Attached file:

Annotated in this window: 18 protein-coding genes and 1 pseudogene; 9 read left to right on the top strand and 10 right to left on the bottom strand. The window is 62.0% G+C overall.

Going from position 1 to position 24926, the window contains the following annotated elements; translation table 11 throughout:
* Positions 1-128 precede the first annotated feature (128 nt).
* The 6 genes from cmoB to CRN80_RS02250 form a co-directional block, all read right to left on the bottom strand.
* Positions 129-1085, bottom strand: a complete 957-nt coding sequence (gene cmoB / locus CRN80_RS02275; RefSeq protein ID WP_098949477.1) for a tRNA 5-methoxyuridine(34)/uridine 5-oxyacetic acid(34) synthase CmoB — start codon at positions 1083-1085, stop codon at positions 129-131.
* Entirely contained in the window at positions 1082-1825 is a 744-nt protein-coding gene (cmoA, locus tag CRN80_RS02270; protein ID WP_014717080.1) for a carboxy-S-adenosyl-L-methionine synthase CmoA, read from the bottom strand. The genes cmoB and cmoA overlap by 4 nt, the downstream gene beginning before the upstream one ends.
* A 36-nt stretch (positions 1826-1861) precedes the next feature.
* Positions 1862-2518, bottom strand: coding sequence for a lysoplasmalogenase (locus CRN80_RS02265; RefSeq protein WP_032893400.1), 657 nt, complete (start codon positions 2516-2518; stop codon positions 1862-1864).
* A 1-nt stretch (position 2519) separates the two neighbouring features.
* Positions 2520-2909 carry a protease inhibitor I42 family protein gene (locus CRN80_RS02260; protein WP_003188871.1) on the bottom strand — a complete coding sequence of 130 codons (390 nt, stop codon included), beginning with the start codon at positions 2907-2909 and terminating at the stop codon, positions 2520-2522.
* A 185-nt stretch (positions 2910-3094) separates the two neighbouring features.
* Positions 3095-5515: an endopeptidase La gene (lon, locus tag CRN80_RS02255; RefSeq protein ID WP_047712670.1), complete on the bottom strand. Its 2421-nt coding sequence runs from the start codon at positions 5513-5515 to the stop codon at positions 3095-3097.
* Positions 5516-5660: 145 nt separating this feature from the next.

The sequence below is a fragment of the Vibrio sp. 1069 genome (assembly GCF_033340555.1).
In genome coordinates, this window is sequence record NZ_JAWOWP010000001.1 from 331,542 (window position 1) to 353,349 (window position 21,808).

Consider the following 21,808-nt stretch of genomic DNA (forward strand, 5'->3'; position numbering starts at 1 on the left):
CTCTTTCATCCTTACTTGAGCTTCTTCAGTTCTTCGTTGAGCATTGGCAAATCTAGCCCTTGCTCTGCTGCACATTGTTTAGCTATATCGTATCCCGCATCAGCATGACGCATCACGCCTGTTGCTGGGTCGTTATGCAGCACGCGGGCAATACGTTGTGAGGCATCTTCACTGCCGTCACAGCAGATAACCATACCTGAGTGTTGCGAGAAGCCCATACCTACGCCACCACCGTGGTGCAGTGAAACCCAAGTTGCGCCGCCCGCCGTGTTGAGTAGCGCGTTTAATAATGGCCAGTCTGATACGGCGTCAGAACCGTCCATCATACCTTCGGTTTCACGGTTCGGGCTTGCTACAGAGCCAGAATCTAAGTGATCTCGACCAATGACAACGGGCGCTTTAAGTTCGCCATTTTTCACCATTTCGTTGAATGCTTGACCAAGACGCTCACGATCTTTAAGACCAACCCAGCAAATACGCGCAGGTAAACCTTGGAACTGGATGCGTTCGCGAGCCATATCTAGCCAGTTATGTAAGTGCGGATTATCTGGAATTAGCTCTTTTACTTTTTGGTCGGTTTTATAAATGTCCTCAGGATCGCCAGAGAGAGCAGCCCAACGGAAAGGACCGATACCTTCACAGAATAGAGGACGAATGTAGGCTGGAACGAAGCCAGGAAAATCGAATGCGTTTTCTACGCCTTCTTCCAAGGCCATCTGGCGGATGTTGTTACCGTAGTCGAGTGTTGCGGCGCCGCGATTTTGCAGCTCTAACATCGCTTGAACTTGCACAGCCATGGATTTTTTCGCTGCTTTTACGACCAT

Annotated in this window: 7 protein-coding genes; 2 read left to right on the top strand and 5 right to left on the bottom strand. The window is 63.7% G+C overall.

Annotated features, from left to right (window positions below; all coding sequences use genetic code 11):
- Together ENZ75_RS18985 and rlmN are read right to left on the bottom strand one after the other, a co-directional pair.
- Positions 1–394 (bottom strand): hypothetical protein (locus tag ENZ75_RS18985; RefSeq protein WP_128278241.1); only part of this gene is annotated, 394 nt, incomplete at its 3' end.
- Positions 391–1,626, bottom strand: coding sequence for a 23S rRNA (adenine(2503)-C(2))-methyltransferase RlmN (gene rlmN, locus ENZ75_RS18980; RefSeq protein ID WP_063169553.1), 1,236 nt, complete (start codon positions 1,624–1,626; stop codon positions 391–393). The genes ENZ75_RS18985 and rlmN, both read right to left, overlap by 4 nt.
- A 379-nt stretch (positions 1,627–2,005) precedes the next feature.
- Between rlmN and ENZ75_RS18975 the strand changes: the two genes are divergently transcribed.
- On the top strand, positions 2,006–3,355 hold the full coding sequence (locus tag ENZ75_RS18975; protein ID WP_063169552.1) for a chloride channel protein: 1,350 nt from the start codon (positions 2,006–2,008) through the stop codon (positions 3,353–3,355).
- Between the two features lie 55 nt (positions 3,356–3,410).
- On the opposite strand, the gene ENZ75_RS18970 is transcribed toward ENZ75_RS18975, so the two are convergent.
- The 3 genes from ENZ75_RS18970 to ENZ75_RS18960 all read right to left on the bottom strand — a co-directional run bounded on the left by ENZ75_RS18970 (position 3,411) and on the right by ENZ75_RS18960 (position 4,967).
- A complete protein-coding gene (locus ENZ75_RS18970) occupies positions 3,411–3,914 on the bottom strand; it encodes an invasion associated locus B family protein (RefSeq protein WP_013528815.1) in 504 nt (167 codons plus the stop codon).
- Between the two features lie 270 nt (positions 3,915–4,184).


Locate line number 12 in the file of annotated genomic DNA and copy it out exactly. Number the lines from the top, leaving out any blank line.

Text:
* Positions 3095-5515: an endopeptidase La gene (lon, locus tag CRN80_RS02255; RefSeq protein ID WP_047712670.1), complete on the bottom strand. Its 2421-nt coding sequence runs from the start codon at positions 5513-5515 to the stop codon at positions 3095-3097.